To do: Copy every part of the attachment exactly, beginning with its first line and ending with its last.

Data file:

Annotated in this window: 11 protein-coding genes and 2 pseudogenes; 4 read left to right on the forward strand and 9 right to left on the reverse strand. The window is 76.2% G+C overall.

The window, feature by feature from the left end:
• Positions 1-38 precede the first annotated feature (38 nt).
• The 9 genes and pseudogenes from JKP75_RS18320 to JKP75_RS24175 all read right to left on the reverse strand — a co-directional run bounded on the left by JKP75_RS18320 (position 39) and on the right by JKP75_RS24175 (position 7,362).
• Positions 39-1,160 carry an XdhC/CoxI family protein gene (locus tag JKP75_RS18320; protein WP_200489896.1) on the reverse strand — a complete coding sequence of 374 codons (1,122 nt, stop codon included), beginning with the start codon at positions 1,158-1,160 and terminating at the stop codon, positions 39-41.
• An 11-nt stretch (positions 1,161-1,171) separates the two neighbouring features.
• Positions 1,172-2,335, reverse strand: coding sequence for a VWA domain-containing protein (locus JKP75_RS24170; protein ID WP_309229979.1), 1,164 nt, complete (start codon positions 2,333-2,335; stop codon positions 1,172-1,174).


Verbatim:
Annotated in this window: 11 protein-coding genes and 2 pseudogenes; 4 read left to right on the forward strand and 9 right to left on the reverse strand. The window is 76.2% G+C overall.

The window, feature by feature from the left end:
• Positions 1-38 precede the first annotated feature (38 nt).
• The 9 genes and pseudogenes from JKP75_RS18320 to JKP75_RS24175 all read right to left on the reverse strand — a co-directional run bounded on the left by JKP75_RS18320 (position 39) and on the right by JKP75_RS24175 (position 7,362).
• Positions 39-1,160 carry an XdhC/CoxI family protein gene (locus tag JKP75_RS18320; protein WP_200489896.1) on the reverse strand — a complete coding sequence of 374 codons (1,122 nt, stop codon included), beginning with the start codon at positions 1,158-1,160 and terminating at the stop codon, positions 39-41.
• An 11-nt stretch (positions 1,161-1,171) separates the two neighbouring features.
• Positions 1,172-2,335, reverse strand: coding sequence for a VWA domain-containing protein (locus JKP75_RS24170; protein ID WP_309229979.1), 1,164 nt, complete (start codon positions 2,333-2,335; stop codon positions 1,172-1,174).